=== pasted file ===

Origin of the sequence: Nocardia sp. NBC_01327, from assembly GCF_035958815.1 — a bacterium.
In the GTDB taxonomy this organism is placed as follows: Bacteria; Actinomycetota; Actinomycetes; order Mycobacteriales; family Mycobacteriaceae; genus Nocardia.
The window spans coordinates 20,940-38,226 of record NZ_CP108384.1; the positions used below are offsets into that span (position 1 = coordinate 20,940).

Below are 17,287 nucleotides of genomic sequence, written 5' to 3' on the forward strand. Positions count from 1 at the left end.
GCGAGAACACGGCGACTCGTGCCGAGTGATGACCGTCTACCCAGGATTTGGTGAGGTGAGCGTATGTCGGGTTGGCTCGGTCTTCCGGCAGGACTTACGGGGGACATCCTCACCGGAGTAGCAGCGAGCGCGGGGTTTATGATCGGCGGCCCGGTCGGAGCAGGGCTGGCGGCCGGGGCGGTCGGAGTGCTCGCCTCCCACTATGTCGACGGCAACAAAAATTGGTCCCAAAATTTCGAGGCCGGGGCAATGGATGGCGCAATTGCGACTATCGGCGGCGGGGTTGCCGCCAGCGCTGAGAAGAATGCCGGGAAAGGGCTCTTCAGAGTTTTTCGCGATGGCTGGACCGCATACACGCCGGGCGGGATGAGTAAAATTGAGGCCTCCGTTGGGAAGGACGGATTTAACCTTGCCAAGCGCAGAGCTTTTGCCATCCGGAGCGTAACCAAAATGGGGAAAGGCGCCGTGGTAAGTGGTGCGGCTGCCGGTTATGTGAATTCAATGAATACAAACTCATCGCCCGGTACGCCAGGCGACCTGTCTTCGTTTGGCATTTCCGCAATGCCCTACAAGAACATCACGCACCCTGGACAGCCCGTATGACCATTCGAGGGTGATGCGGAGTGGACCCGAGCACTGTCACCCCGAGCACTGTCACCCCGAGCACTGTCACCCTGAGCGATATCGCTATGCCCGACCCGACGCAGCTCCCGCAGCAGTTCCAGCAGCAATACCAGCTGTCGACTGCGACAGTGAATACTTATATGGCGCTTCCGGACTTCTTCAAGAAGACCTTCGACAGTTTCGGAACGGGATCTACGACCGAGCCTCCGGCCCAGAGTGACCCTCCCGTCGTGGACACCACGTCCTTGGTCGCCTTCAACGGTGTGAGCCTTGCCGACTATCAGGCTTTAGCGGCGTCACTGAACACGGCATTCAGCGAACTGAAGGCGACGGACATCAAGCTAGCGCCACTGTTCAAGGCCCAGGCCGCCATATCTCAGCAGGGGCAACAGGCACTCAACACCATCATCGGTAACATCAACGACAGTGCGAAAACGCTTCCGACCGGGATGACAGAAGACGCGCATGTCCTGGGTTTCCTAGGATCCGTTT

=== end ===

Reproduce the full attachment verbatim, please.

Origin of the sequence: Nocardia sp. NBC_01327, from assembly GCF_035958815.1 — a bacterium.
In the GTDB taxonomy this organism is placed as follows: Bacteria; Actinomycetota; Actinomycetes; order Mycobacteriales; family Mycobacteriaceae; genus Nocardia.
The window spans coordinates 20,940-38,226 of record NZ_CP108384.1; the positions used below are offsets into that span (position 1 = coordinate 20,940).

Below are 17,287 nucleotides of genomic sequence, written 5' to 3' on the forward strand. Positions count from 1 at the left end.
GCGAGAACACGGCGACTCGTGCCGAGTGATGACCGTCTACCCAGGATTTGGTGAGGTGAGCGTATGTCGGGTTGGCTCGGTCTTCCGGCAGGACTTACGGGGGACATCCTCACCGGAGTAGCAGCGAGCGCGGGGTTTATGATCGGCGGCCCGGTCGGAGCAGGGCTGGCGGCCGGGGCGGTCGGAGTGCTCGCCTCCCACTATGTCGACGGCAACAAAAATTGGTCCCAAAATTTCGAGGCCGGGGCAATGGATGGCGCAATTGCGACTATCGGCGGCGGGGTTGCCGCCAGCGCTGAGAAGAATGCCGGGAAAGGGCTCTTCAGAGTTTTTCGCGATGGCTGGACCGCATACACGCCGGGCGGGATGAGTAAAATTGAGGCCTCCGTTGGGAAGGACGGATTTAACCTTGCCAAGCGCAGAGCTTTTGCCATCCGGAGCGTAACCAAAATGGGGAAAGGCGCCGTGGTAAGTGGTGCGGCTGCCGGTTATGTGAATTCAATGAATACAAACTCATCGCCCGGTACGCCAGGCGACCTGTCTTCGTTTGGCATTTCCGCAATGCCCTACAAGAACATCACGCACCCTGGACAGCCCGTATGACCATTCGAGGGTGATGCGGAGTGGACCCGAGCACTGTCACCCCGAGCACTGTCACCCCGAGCACTGTCACCCTGAGCGATATCGCTATGCCCGACCCGACGCAGCTCCCGCAGCAGTTCCAGCAGCAATACCAGCTGTCGACTGCGACAGTGAATACTTATATGGCGCTTCCGGACTTCTTCAAGAAGACCTTCGACAGTTTCGGAACGGGATCTACGACCGAGCCTCCGGCCCAGAGTGACCCTCCCGTCGTGGACACCACGTCCTTGGTCGCCTTCAACGGTGTGAGCCTTGCCGACTATCAGGCTTTAGCGGCGTCACTGAACACGGCATTCAGCGAACTGAAGGCGACGGACATCAAGCTAGCGCCACTGTTCAAGGCCCAGGCCGCCATATCTCAGCAGGGGCAACAGGCACTCAACACCATCATCGGTAACATCAACGACAGTGCGAAAACGCTTCCGACCGGGATGACAGAAGACGCGCATGTCCTGGGTTTCCTAGGATCCGTTT